By using lengthy equations to describe phenomena like star implosions and cosmological expansion, physics describes the way in which the universe functions. Such laws and theories are developed through a long process of difficult calculations, often in the manner of trial and error. The whirlwind of numbers and free body diagrams can be daunting, often discouraging people from pursuing the subject. It is for this reason that CERN physicist Dr. Jon Butterworth’s book Atom Land: A Guided Tour Through the Strange (and Impossibly Small) World of Particle Physics–released in March of 2018– is a uniquely exceptional journey into the world of elementary particle physics.
Atom Land is written as a story, explaining physics in commonly understood analogies: electromagnetism is a highway system and the weak nuclear force is a railway. Such definitions make for a proper simplification of even the most complicated concepts.
Dr. Butterworth begins by explaining the basic structure of an atom. The reader is in a boat at Port Electron with a crew heading on a journey through “Atom Land.” The waves of the ocean and the trajectory of a bullet are used in conjunction to define properties of waves and particles and even particle-wave duality. After venturing past the waves and bullets of Port Electron, the reader and their crew venture into smaller lands, to eventually go past the Isle of Quarks and into the very edge of Antimatter.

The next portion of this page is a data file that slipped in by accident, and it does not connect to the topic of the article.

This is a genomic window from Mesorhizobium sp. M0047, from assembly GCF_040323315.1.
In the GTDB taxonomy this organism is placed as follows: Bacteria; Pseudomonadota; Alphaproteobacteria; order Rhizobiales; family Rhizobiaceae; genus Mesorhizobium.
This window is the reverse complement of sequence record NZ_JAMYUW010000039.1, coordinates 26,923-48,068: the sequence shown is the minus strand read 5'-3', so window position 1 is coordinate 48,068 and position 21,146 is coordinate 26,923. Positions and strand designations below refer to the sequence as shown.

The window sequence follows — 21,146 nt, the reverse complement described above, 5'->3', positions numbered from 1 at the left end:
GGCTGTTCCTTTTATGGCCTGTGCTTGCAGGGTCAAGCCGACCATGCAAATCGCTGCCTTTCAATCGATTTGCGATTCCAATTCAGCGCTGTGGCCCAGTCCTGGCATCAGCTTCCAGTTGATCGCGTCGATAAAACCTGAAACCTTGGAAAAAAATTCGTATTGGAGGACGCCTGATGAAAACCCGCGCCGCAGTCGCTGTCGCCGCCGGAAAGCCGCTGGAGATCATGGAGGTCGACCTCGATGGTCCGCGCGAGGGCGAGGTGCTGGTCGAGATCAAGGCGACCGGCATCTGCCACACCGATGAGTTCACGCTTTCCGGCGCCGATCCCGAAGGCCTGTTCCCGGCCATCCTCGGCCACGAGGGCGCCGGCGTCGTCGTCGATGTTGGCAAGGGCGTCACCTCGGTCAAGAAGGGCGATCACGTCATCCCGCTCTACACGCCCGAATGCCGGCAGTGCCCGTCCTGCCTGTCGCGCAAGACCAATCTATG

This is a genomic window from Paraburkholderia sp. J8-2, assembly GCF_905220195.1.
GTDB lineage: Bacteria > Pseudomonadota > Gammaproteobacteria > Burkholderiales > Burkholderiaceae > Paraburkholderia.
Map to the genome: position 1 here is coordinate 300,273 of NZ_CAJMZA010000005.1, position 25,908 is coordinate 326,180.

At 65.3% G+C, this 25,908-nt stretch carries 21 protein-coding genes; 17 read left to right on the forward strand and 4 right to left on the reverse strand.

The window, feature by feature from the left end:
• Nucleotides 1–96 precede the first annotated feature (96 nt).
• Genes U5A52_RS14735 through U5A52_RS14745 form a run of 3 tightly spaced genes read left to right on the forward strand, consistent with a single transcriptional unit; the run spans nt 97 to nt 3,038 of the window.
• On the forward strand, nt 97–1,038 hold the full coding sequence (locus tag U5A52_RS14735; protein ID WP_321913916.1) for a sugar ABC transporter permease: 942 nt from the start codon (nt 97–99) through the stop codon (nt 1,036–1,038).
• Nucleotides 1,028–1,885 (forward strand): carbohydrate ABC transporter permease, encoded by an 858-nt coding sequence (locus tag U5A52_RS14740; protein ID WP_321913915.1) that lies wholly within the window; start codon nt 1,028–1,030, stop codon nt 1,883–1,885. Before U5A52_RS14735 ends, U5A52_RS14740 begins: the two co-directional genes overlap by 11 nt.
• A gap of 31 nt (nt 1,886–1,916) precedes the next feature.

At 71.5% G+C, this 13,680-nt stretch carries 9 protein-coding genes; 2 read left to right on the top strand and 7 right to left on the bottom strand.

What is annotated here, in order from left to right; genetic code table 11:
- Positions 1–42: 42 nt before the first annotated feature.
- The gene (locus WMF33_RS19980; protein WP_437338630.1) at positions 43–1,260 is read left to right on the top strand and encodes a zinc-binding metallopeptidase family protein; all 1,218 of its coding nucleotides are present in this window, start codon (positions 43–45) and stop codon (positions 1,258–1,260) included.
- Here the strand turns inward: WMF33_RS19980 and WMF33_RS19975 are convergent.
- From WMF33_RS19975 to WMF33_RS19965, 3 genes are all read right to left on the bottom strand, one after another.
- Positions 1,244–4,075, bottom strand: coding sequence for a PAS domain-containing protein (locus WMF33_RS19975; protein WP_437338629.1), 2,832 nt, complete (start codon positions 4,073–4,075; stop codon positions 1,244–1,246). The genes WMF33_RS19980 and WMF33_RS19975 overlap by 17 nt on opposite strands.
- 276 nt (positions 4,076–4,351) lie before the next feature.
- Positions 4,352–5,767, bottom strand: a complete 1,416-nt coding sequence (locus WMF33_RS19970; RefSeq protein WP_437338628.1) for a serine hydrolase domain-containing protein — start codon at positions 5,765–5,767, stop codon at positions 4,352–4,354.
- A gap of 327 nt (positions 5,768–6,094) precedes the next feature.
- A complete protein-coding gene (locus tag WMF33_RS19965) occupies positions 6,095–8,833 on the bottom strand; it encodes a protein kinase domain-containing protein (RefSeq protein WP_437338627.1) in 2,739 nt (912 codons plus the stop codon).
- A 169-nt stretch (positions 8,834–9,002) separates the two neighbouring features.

Regularly, particle physics is dismissed as too hard to learn, much less implement. Quarks, a type of fundamental particles, and electrons behave in unfamiliar ways, stumping even the most capable of physicists. In order to garner an in-depth understanding of such concepts, one must first understand the math and physics behind it. For this, a textbook, research paper, or even an advanced science book with diagrams defining the relationship between equations and theories is necessary.
However, every expert starts as a beginner, making a proper introduction to the basic concepts equally as important. This is where Butterworth’s Atom Land comes along. There are a plethora of physics resources approaching the theories in a technical sense, but a lack of resources using generally understandable explanations truly capturing the magnificence of it all.
The idea of the book is sound, physics told in a story. Butterworth’s execution was promising but lacked substance and depth due to complete avoidance of mathematics. While it is important to grasp the concepts, physics is fundamentally applied mathematics. The book would have been much better had Butterworth found some way to incorporate equations in his explanations.
Physics is the language of the universe. Through it, people have conceptually gone beyond the edge of our own universe. The theories and equations are magnificent in their detail and relevance because math is more than numbers, it is the universe’s way of revealing its innermost secrets. Despite its flaws, Atom Land still reminds us that behind all the equations and the theories, lies a story with plot twists and tragedies. It proves that physics is more approachable than people give it credit for.
The book is available for purchase at all book providers for 14.95 dollars paperback and 19.95 dollars hardcover.